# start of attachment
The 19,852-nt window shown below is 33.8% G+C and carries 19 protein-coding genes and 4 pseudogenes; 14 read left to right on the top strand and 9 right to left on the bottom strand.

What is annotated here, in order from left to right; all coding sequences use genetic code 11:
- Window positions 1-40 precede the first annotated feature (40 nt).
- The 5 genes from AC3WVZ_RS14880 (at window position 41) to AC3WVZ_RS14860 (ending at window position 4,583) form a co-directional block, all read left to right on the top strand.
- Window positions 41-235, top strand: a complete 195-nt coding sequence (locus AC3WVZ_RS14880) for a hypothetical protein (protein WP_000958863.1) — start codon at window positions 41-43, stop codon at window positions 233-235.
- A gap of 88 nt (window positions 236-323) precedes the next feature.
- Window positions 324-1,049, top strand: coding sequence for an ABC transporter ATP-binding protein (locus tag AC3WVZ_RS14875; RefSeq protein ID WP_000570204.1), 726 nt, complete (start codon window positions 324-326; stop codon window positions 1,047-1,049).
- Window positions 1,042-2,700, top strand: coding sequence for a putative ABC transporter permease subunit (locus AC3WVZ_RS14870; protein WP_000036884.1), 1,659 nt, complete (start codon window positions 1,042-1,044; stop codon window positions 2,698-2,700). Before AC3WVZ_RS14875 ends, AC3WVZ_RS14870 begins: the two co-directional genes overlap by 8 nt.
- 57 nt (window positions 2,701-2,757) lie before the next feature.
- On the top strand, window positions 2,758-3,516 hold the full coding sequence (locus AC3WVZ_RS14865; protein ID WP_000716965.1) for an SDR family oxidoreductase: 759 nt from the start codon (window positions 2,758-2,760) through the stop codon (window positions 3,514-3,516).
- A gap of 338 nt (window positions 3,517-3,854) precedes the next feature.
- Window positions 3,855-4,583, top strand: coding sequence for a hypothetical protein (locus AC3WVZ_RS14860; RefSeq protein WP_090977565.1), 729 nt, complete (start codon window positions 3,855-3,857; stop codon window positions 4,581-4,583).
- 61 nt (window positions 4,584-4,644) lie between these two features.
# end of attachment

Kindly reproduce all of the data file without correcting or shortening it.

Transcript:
The 19,852-nt window shown below is 33.8% G+C and carries 19 protein-coding genes and 4 pseudogenes; 14 read left to right on the top strand and 9 right to left on the bottom strand.

What is annotated here, in order from left to right; all coding sequences use genetic code 11:
- Window positions 1-40 precede the first annotated feature (40 nt).
- The 5 genes from AC3WVZ_RS14880 (at window position 41) to AC3WVZ_RS14860 (ending at window position 4,583) form a co-directional block, all read left to right on the top strand.
- Window positions 41-235, top strand: a complete 195-nt coding sequence (locus AC3WVZ_RS14880) for a hypothetical protein (protein WP_000958863.1) — start codon at window positions 41-43, stop codon at window positions 233-235.
- A gap of 88 nt (window positions 236-323) precedes the next feature.
- Window positions 324-1,049, top strand: coding sequence for an ABC transporter ATP-binding protein (locus tag AC3WVZ_RS14875; RefSeq protein ID WP_000570204.1), 726 nt, complete (start codon window positions 324-326; stop codon window positions 1,047-1,049).
- Window positions 1,042-2,700, top strand: coding sequence for a putative ABC transporter permease subunit (locus AC3WVZ_RS14870; protein WP_000036884.1), 1,659 nt, complete (start codon window positions 1,042-1,044; stop codon window positions 2,698-2,700). Before AC3WVZ_RS14875 ends, AC3WVZ_RS14870 begins: the two co-directional genes overlap by 8 nt.
- 57 nt (window positions 2,701-2,757) lie before the next feature.
- On the top strand, window positions 2,758-3,516 hold the full coding sequence (locus AC3WVZ_RS14865; protein ID WP_000716965.1) for an SDR family oxidoreductase: 759 nt from the start codon (window positions 2,758-2,760) through the stop codon (window positions 3,514-3,516).
- A gap of 338 nt (window positions 3,517-3,854) precedes the next feature.
- Window positions 3,855-4,583, top strand: coding sequence for a hypothetical protein (locus AC3WVZ_RS14860; RefSeq protein WP_090977565.1), 729 nt, complete (start codon window positions 3,855-3,857; stop codon window positions 4,581-4,583).
- 61 nt (window positions 4,584-4,644) lie between these two features.